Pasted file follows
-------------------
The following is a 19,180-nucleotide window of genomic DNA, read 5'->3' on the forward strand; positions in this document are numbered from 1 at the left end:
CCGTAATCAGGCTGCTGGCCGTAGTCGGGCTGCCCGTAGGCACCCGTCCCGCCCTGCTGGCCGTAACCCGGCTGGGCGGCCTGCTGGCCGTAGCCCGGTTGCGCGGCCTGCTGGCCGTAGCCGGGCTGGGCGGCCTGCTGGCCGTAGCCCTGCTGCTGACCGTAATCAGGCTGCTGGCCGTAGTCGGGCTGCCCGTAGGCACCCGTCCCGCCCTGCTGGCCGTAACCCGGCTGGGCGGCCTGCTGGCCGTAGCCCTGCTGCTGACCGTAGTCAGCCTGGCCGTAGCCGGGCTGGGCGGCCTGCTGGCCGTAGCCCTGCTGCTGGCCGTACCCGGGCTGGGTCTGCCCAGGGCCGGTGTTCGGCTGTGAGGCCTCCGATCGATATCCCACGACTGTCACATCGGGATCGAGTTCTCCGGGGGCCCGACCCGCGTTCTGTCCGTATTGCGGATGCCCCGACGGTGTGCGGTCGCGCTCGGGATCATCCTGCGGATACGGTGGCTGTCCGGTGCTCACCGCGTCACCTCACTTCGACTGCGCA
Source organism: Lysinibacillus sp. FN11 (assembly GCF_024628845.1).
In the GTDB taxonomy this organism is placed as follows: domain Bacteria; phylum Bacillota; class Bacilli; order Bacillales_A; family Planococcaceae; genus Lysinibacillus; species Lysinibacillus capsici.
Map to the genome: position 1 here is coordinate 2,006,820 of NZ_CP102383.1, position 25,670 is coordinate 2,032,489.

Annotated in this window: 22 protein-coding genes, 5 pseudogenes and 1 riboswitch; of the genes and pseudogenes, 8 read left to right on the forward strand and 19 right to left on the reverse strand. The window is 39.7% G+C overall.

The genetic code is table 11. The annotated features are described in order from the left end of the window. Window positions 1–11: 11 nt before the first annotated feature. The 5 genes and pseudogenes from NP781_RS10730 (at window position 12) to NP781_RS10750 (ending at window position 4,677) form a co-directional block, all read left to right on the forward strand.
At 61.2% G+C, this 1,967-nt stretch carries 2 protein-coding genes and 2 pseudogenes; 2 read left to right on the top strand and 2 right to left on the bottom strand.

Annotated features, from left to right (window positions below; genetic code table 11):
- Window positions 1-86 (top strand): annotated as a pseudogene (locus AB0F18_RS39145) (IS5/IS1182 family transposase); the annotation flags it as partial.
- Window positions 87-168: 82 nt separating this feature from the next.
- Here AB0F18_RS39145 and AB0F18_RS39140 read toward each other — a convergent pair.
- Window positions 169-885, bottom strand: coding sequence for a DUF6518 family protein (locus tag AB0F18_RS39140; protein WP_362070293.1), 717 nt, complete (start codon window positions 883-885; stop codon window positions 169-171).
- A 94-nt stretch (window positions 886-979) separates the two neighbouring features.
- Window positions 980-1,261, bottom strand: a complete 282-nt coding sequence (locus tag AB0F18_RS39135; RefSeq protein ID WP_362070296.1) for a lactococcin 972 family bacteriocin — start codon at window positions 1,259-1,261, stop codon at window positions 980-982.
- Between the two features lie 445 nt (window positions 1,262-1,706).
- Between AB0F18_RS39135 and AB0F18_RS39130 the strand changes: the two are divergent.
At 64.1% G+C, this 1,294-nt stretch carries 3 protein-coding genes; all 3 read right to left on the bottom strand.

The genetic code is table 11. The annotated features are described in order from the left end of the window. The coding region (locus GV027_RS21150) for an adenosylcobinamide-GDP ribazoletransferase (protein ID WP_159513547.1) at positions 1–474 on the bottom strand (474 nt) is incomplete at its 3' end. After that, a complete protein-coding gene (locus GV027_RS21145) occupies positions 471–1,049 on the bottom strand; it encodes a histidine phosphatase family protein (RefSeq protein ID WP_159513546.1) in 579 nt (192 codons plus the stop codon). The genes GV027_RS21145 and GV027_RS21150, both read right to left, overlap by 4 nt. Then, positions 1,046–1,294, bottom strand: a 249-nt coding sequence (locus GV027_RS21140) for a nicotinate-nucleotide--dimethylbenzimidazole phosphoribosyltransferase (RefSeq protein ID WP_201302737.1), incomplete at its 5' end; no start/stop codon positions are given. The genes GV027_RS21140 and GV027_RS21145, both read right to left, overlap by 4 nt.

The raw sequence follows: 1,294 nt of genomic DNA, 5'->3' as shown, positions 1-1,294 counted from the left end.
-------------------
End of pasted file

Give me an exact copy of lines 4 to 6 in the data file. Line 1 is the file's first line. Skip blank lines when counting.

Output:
In the GTDB taxonomy this organism is placed as follows: domain Bacteria; phylum Bacillota; class Bacilli; order Bacillales_A; family Planococcaceae; genus Lysinibacillus; species Lysinibacillus capsici.
Map to the genome: position 1 here is coordinate 2,006,820 of NZ_CP102383.1, position 25,670 is coordinate 2,032,489.

Annotated in this window: 22 protein-coding genes, 5 pseudogenes and 1 riboswitch; of the genes and pseudogenes, 8 read left to right on the forward strand and 19 right to left on the reverse strand. The window is 39.7% G+C overall.